One evening early in November, three days after Barack Obama is elected president, Cindy asks Jende to come upstairs to the Edwardses’ apartment so that she can speak to him. He knows this is about the tie. He notices, too, that Cindy looks different, as if in pain. After asking after Neni and Liomi, Cindy pushes a notebook toward Jende and asks him to write down every place to which he drives Clark. She assures him that the notebook will be their secret. Jende hesitates, afraid of losing his job. She assures him that, if he tells her everything, she’ll make sure that he keeps his job. Though Jende tries to calm her fears, Cindy doesn’t believe him; she’s sure that there’s another woman. She encourages Jende to think about his new baby and how he’ll need his job. She then stands up and wishes him a good night.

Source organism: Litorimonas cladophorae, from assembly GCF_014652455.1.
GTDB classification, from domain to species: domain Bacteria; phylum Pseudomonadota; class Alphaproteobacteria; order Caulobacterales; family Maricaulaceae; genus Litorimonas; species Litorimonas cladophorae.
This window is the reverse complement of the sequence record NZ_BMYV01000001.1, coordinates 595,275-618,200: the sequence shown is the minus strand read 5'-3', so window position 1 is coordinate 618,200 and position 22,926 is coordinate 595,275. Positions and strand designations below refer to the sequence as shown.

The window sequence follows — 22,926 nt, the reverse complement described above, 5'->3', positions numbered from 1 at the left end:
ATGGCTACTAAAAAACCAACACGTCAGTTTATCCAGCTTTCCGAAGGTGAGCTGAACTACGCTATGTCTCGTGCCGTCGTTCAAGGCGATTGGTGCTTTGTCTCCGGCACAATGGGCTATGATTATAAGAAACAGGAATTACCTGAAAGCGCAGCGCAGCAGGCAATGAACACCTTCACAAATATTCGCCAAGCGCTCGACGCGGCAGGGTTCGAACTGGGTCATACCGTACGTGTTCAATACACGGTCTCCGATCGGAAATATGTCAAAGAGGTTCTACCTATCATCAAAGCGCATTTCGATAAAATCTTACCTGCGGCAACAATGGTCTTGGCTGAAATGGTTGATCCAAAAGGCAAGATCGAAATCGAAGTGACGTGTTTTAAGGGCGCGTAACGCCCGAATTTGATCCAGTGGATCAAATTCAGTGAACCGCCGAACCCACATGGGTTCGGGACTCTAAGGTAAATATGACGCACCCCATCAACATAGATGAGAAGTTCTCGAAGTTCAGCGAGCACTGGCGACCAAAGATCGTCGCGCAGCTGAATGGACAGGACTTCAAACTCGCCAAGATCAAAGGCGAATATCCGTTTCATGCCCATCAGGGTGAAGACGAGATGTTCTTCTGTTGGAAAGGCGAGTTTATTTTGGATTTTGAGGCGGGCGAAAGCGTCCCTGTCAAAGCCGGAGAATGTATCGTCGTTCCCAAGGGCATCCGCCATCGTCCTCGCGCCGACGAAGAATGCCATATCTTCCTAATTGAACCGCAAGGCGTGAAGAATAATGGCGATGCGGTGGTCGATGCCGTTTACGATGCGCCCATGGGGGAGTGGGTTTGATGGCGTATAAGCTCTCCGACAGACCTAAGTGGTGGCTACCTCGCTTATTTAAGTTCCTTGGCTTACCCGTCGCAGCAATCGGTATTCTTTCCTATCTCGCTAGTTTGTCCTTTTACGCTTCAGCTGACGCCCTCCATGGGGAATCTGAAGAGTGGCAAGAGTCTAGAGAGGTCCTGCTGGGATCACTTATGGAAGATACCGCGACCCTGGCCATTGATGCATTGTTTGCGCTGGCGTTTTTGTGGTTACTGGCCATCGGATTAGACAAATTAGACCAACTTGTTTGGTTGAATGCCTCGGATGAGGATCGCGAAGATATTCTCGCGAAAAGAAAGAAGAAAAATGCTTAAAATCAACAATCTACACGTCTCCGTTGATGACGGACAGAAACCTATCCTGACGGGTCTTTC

The positive moment of “hope and change” that characterized Obama’s campaign and presidency is, for Jende, a signal of uncertainty. He worries that Cindy is asking him to compromise the terms of his confidentiality agreement, which could cause Clark to fire him and could even justify legal action against him. However, in encouraging Jende to think about the new baby that he has coming, Cindy threatens Jende with job loss if he doesn’t properly inform her of Clark’s whereabouts. She fears being usurped by someone younger, as she expressed earlier to Cheri.